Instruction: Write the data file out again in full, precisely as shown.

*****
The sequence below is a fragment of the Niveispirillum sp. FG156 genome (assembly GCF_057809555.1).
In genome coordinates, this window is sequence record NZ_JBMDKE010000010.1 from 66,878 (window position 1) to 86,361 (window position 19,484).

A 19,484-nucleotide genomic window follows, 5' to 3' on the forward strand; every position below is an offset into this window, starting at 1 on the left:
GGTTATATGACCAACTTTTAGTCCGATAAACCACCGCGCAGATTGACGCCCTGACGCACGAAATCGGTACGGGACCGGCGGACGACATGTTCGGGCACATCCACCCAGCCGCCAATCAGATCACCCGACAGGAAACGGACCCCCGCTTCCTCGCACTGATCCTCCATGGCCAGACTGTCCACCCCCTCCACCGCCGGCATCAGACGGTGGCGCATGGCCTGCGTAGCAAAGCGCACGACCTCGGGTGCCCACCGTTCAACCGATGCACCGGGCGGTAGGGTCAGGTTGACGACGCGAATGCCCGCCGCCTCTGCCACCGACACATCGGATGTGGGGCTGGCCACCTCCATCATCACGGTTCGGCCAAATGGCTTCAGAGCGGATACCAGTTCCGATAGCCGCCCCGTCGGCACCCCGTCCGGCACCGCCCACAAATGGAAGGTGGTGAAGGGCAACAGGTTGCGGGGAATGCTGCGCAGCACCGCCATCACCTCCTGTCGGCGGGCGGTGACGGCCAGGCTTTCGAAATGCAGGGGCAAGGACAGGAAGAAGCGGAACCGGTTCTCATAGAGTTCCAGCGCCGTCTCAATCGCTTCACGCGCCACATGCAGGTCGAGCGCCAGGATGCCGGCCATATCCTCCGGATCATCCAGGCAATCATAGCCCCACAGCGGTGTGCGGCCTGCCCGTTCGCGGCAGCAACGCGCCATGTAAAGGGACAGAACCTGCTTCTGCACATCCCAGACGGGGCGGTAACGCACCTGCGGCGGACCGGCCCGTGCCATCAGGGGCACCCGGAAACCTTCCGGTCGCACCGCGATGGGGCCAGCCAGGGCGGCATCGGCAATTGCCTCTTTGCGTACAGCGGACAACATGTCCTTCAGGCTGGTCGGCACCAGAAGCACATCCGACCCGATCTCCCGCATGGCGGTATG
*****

The sequence below is a fragment of the Niveispirillum sp. FG156 genome (assembly GCF_057809555.1).
In genome coordinates, this window is sequence record NZ_JBMDKE010000010.1 from 66,878 (window position 1) to 86,361 (window position 19,484).

A 19,484-nucleotide genomic window follows, 5' to 3' on the forward strand; every position below is an offset into this window, starting at 1 on the left:
GGTTATATGACCAACTTTTAGTCCGATAAACCACCGCGCAGATTGACGCCCTGACGCACGAAATCGGTACGGGACCGGCGGACGACATGTTCGGGCACATCCACCCAGCCGCCAATCAGATCACCCGACAGGAAACGGACCCCCGCTTCCTCGCACTGATCCTCCATGGCCAGACTGTCCACCCCCTCCACCGCCGGCATCAGACGGTGGCGCATGGCCTGCGTAGCAAAGCGCACGACCTCGGGTGCCCACCGTTCAACCGATGCACCGGGCGGTAGGGTCAGGTTGACGACGCGAATGCCCGCCGCCTCTGCCACCGACACATCGGATGTGGGGCTGGCCACCTCCATCATCACGGTTCGGCCAAATGGCTTCAGAGCGGATACCAGTTCCGATAGCCGCCCCGTCGGCACCCCGTCCGGCACCGCCCACAAATGGAAGGTGGTGAAGGGCAACAGGTTGCGGGGAATGCTGCGCAGCACCGCCATCACCTCCTGTCGGCGGGCGGTGACGGCCAGGCTTTCGAAATGCAGGGGCAAGGACAGGAAGAAGCGGAACCGGTTCTCATAGAGTTCCAGCGCCGTCTCAATCGCTTCACGCGCCACATGCAGGTCGAGCGCCAGGATGCCGGCCATATCCTCCGGATCATCCAGGCAATCATAGCCCCACAGCGGTGTGCGGCCTGCCCGTTCGCGGCAGCAACGCGCCATGTAAAGGGACAGAACCTGCTTCTGCACATCCCAGACGGGGCGGTAACGCACCTGCGGCGGACCGGCCCGTGCCATCAGGGGCACCCGGAAACCTTCCGGTCGCACCGCGATGGGGCCAGCCAGGGCGGCATCGGCAATTGCCTCTTTGCGTACAGCGGACAACATGTCCTTCAGGCTGGTCGGCACCAGAAGCACATCCGACCCGATCTCCCGCATGGCGGTATG